I knew what needed to be done.
I took a deep breath as I stepped up to the podium.
The room was filled with people: board members and investors and members of the press.
They all watched me with a mixture of fear and awe, as if they were waiting for me to make a misstep so they could pounce and tear me apart like a pack of wild animals.
I couldn’t blame them.
After all, I’d spent years cultivating my reputation as a ruthless businesswoman who would do anything to protect my company—even if it meant sacrificing myself in the process.
I was used to being seen as a cold-hearted bitch who was impossible to get close to, but I was also beginning to understand that there was more to life than Hart Enterprises.
I was just starting to figure out what I wanted when everything came crashing down around me.
When my father’s health began to fail, I knew it was time to step up and do whatever was necessary to save the company he’d worked so hard to build.
Including marrying a complete stranger.
I sighed as I looked out at the crowd.
I’d spent years working my way up through the ranks of Hart Enterprises—learning everything I could about every facet of the business so I could be prepared when it was time for me to take over—and now all that hard work was about to come to fruition.
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Her voice was like honey, sweet and smooth and sultry, and it tugged at something deep inside me that I’d long since buried beneath a cool, corporate exterior.
I frowned as I scanned the crowded ballroom, trying to figure out where the sound was coming from.
There were several speakers set up around the room, playing a prerecorded track to accompany the live band on stage, but this voice sounded different—more immediate, more intimate.
I turned toward the stage and my breath caught in my throat.
There was a woman standing at the microphone, singing with her eyes closed and her head thrown back, her long, dark hair cascading down her back in loose waves.
She was wearing a simple black dress and strappy silver heels, and she looked more beautiful than any supermodel I’d ever seen in a magazine.
But it wasn’t just her appearance that captivated me—it was the way she moved, the way she emoted with every note, as if she were channeling all her energy and passion into this one moment.
And the way she sang… It made my heart ache.
It made me feel things I hadn’t felt in years.
I quickly scanned the program in my lap, trying to figure out who this woman was and how she’d managed to hijack the event, but I couldn’t find anything.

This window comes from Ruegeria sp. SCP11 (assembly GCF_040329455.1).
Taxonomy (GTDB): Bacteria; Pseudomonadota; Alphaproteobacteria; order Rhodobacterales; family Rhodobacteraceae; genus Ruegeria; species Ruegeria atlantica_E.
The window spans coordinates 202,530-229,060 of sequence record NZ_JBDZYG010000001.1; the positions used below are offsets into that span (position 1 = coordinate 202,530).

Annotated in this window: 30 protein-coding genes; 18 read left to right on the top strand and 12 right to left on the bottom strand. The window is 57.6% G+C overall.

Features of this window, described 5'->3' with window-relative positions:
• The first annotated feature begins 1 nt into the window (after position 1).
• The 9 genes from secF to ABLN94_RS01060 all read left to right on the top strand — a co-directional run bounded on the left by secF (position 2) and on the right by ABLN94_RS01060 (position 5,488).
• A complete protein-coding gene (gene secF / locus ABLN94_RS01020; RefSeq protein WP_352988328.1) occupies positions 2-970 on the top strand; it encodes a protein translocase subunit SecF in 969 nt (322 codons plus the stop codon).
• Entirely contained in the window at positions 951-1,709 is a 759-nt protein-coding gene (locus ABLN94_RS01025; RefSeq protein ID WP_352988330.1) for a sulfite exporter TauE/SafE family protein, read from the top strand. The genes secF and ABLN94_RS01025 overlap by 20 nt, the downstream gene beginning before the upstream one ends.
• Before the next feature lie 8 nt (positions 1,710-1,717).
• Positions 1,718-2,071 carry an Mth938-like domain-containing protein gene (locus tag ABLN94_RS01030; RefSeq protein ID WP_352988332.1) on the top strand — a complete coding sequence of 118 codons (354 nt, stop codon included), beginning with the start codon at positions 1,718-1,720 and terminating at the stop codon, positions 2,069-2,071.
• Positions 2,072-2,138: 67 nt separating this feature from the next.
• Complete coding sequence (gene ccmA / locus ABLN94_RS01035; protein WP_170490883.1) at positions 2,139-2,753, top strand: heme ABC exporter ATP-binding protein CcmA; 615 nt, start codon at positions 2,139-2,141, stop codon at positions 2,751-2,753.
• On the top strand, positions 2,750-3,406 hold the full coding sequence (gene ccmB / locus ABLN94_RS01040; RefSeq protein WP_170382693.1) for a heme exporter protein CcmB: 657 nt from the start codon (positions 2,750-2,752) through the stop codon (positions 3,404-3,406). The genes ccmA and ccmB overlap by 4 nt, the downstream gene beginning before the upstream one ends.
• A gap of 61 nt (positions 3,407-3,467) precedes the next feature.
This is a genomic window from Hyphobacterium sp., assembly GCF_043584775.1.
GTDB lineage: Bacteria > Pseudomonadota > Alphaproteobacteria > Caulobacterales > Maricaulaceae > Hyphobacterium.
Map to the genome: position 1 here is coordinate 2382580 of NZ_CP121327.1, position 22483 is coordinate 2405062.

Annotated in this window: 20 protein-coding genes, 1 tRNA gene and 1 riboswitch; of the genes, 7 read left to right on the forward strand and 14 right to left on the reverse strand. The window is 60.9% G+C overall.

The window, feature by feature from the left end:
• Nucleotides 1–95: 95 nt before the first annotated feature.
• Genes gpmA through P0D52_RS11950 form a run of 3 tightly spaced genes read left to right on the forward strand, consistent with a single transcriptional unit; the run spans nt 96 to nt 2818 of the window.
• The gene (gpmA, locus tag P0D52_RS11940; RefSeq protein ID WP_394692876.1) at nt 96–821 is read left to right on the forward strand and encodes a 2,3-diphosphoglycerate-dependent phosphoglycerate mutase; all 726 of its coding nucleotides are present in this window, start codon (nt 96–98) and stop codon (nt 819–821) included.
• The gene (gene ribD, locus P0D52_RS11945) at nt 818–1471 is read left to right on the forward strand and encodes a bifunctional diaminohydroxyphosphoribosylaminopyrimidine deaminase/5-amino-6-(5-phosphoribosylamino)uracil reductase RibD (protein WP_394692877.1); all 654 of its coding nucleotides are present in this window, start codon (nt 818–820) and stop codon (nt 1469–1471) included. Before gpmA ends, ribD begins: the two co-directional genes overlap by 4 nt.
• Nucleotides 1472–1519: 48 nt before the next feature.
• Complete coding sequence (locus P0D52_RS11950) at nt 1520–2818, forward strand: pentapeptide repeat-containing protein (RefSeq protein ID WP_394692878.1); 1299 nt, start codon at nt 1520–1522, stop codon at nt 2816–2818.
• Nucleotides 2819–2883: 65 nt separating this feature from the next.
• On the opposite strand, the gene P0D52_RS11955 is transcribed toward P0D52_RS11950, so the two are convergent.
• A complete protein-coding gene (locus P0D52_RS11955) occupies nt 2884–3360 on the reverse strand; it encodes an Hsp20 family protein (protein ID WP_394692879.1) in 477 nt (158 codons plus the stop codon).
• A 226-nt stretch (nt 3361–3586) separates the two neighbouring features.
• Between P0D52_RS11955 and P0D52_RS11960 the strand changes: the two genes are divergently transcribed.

It was possible she was one of the other performers—someone who’d been hired to entertain the guests and encourage them to open their wallets for this worthy cause—but even so, she clearly had no respect for the schedule or the rules.
But then she began to sing in Mandarin, and I stopped caring about any of that.
I stopped caring about everything except the sound of her voice and the way she made me feel—like I was falling head over heels in love for the very first time.
I watched, spellbound, as she sang about longing and desire, heartbreak and hope, and I was filled with an overwhelming sense of nostalgia.
It had been years since I’d felt anything remotely like this—years since I’d allowed myself to be swept away by my emotions—and I wasn’t entirely sure what to do with it.
The song came to an end all too soon, and the woman opened her eyes and smiled at the audience, seemingly unaffected by her own performance.
She didn’t seem to realize—or care—that she’d just bared her soul in front of a roomful of strangers.
Or maybe she did know but didn’t care.
Either way, there was something about her open-heartedness that made me want to get closer to her—even as it sent a chill down my spine.
I forced myself to look away before I did something foolish and unprofessional like ask for an introduction or invite her out for a drink, even though we both knew I didn’t have time for such things right now.
But when I met Sarah’s gaze across the room a moment later, I knew it was already too late.
Thank you so much for coming,” Sarah said as we shook hands at the end of the event.
“It was great to see you again.”
“It was great to see you too,” I said with a small smile.